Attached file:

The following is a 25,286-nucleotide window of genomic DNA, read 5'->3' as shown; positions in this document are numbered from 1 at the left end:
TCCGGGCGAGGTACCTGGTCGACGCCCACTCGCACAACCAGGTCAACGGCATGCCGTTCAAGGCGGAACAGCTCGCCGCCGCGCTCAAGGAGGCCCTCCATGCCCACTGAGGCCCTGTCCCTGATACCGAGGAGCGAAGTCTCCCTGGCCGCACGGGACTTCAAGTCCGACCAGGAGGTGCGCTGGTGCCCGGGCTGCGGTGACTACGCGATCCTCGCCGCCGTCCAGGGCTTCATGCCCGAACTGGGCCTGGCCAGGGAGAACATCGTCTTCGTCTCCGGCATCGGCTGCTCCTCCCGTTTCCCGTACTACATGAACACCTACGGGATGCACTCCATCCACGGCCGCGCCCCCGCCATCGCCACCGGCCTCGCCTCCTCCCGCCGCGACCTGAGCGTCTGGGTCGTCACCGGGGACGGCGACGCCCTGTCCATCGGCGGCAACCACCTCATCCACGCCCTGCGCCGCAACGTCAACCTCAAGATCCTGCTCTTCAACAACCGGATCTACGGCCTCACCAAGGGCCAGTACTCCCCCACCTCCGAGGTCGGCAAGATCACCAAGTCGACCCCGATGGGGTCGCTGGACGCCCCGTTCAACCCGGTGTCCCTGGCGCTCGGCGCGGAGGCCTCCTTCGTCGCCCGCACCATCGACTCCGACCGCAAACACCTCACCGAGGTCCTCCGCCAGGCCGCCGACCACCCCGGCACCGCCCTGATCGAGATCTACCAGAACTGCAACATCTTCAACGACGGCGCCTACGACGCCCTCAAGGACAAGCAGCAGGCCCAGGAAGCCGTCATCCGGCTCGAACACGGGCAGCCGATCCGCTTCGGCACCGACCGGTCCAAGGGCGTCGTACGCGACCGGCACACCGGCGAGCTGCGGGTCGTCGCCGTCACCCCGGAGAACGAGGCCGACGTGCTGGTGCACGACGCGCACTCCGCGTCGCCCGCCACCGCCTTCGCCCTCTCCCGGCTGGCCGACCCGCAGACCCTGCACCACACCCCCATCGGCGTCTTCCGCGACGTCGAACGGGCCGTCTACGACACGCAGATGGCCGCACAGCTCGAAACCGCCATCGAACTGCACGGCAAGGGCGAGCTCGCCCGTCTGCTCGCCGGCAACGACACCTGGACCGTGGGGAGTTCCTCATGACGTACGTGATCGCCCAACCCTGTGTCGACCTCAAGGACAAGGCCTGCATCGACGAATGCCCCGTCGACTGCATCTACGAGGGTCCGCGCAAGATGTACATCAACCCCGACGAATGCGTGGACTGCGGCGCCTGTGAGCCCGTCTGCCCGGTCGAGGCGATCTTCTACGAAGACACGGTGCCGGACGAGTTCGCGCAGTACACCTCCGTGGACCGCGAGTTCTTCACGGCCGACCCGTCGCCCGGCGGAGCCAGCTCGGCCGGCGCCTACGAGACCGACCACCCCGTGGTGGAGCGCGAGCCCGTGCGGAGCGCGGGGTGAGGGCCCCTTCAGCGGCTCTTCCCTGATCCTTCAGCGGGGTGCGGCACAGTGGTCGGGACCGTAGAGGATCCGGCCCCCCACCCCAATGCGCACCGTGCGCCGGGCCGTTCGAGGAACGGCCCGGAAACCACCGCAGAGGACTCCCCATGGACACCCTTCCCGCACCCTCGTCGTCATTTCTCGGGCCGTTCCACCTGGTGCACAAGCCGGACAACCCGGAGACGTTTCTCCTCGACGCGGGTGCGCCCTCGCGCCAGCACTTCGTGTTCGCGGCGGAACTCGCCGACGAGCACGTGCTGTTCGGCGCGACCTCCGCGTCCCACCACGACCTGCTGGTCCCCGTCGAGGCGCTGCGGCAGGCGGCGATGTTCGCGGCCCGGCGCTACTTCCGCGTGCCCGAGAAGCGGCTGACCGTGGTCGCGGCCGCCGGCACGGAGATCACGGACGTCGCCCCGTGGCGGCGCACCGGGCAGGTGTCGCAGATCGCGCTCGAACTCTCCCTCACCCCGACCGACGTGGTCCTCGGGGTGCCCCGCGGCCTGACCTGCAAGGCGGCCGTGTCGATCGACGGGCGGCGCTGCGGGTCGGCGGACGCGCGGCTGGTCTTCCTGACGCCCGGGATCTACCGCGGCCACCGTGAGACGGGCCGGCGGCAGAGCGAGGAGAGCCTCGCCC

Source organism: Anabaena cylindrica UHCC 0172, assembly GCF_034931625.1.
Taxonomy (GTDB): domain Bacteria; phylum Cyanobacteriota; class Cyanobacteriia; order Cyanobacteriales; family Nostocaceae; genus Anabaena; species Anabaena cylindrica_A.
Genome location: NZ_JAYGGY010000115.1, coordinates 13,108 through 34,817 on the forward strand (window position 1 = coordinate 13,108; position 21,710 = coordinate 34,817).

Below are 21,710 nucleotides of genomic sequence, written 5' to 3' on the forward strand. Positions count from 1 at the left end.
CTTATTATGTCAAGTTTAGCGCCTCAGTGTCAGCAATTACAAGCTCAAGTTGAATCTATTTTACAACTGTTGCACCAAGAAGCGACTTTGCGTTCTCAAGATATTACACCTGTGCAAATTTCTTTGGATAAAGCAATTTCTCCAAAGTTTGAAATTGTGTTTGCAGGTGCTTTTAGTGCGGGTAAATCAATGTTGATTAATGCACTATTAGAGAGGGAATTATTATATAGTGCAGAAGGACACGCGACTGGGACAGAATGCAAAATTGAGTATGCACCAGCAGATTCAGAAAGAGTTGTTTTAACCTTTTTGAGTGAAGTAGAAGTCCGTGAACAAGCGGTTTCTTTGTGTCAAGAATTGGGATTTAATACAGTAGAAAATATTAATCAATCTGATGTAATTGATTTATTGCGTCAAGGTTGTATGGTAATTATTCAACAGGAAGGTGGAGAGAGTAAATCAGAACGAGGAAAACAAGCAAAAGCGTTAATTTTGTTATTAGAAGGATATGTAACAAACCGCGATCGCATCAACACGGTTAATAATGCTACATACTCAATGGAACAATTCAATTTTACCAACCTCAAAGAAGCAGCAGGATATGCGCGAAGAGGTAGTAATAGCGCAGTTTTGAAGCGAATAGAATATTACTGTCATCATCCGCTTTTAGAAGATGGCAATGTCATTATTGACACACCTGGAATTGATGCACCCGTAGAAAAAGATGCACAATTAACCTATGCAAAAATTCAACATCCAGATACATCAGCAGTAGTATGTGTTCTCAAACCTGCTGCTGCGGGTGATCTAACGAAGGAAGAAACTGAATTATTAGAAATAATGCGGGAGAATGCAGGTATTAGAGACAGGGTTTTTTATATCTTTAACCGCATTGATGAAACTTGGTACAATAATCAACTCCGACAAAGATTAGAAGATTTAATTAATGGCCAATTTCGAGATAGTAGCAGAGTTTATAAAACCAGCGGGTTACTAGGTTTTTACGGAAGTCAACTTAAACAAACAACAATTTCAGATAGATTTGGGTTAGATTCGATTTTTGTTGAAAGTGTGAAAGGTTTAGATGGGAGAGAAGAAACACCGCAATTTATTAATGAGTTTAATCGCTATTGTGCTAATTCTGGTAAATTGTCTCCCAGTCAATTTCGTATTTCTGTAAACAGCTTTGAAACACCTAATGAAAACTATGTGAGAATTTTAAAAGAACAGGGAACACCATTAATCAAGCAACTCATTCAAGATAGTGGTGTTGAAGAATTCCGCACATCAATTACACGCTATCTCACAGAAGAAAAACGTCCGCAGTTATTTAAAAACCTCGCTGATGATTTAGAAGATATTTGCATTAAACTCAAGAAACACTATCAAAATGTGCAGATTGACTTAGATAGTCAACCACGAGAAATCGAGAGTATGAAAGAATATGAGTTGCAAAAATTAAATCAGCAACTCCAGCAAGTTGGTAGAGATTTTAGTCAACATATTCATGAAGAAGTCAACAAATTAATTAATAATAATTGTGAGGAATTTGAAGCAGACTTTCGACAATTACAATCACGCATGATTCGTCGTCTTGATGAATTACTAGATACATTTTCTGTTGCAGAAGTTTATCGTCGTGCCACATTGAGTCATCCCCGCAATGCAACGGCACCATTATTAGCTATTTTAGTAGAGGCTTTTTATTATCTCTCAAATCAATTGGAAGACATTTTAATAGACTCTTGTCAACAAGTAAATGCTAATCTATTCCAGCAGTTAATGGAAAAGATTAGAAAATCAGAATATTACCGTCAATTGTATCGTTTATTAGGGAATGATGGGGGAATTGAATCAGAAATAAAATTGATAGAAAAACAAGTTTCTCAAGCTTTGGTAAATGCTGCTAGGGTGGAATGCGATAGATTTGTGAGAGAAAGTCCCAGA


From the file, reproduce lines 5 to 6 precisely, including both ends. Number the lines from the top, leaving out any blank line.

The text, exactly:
Genome location: NZ_JAYGGY010000115.1, coordinates 13,108 through 34,817 on the forward strand (window position 1 = coordinate 13,108; position 21,710 = coordinate 34,817).

Below are 21,710 nucleotides of genomic sequence, written 5' to 3' on the forward strand. Positions count from 1 at the left end.